Mendocino County Today: December 9, 2013

by AVA News Service, December 8, 2013

Scalmanini

Scalmanini

STEVE SCALMANINI is the only candidate to file papers to run for the Ukiah City Council vacancy created when Mari Rodin resigned to take a job working for the Local Agency Formation Commission (LAFCO) of Monterey County. Rodin, as her parting civic contribution, timed her resignation to preserve her taxpayer funded healthcare, which meant her replacement could not be elected in November. The City Council dithered over whether to appoint her successor, or hold a special election in March, the earliest opportunity after missing the cut off for the November election.

COUNCIL MEMBER Mary Anne Landis advocated for an appointment by the remaining four councilmembers, arguing that an “election” by the four westside-of-Ukiah cronies would be as democratic as an election by the citizens of Ukiah. But the council majority finally decided to hold a special election in March. Scalmanini, decidedly not a Westsider, has stepped forward to seek the position, setting the stage for the Council to either appoint him in lieu of an election, or let the election go forward with only one candidate on the ballot.

SCALMANINI is a founding member of the Smart Growth Coalition and something of an inland political gadfly. He has not been above publicly criticizing his fellow libs on the City Council, who seem determined to make “liberal” synonymous with “stupid” and “self-serving.”

SPENDING $27,000 in public money to take out three parking spaces to build an outdoor dining platform at their favorite downtown restaurant so they can hobnob in style with all their westside Ukiah pals isn't quite the most spectacular legacy of this Council; they also spent a $1 million bucks in redevelopment money to pay administrative salaries instead of fixing broken up sidewalks, crumbling roads, and sub-standard drainage systems, the kind of projects redevelopment was intended for.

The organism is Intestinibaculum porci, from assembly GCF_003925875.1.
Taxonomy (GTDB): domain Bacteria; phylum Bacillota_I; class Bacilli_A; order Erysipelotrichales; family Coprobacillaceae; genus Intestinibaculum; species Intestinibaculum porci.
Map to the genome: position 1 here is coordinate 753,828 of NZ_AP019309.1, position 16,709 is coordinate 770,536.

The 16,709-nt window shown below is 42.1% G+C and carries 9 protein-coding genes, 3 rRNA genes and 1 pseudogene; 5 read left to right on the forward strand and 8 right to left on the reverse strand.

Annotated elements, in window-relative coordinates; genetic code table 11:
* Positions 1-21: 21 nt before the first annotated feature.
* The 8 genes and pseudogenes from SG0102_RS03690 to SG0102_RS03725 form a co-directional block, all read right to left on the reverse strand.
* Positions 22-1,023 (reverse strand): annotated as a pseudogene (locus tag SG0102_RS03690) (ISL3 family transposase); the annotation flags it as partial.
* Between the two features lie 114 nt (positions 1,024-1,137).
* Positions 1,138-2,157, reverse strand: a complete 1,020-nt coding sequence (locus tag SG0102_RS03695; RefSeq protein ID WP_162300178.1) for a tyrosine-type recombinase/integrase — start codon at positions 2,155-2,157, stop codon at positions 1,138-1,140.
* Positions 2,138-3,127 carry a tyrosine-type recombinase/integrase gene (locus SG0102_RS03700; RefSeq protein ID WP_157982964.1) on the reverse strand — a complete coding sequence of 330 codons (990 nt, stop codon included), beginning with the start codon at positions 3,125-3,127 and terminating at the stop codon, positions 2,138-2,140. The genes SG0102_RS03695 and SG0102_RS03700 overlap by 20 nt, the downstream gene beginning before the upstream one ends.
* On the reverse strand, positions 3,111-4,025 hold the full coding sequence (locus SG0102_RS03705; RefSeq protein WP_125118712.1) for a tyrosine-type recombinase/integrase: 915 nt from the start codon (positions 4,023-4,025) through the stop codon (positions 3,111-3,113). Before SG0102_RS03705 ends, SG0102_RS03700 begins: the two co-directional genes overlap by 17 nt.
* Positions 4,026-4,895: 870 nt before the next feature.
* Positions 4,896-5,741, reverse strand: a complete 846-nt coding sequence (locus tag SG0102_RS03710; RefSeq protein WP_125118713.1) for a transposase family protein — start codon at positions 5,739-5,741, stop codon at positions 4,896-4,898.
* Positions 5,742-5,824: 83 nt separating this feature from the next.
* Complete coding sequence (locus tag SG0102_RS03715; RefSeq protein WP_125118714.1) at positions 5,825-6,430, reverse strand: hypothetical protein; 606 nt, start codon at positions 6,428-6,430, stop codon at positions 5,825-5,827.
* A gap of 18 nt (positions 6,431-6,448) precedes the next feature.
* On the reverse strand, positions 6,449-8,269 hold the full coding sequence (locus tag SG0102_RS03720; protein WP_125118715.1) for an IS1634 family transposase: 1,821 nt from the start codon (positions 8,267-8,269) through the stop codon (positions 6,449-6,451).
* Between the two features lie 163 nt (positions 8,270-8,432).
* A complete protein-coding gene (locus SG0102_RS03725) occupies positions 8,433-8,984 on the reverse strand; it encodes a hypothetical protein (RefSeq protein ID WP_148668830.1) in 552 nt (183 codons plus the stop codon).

THE COUNCIL CAN SKIP THE SPECIAL ELECTION, estimated to cost $30,000 to $40,000, and simply appoint Scalmanini, since he is the only candidate for the only seat. Or they can decide to hold the election and hope that one of their Westside chums will run as a write in. The mystery is why the councilmembers didn't recruit someone just like them to campaign for the seat. Landis is believed to have had a person lined up, but that individual, true to the form of these people, would only agree if he/she could get appointed without having to go through the bother of an election. If nothing else, if Scalmanini makes it onto the Council, if will help break up the cozy little Westside tea party that has run Ukiah into the ground the last few years.

=============================

THIS ONE isn't as trivial as it may seem to some people, but San Francisco's Commission on the Environment has rightly resolved to stop the release of butterflies at weddings and other celebrations. The insects are specially bred for special occasions, a frontier of free enterprise most of us hadn't known existed until some enviros spoke out against it. Apart from the pure perversity of exploiting butterflies simply for the pleasure of the insensate, the fear is that lab-raised butterflies can throw what's left of the Bay Area's natural world further out of whack.

=============================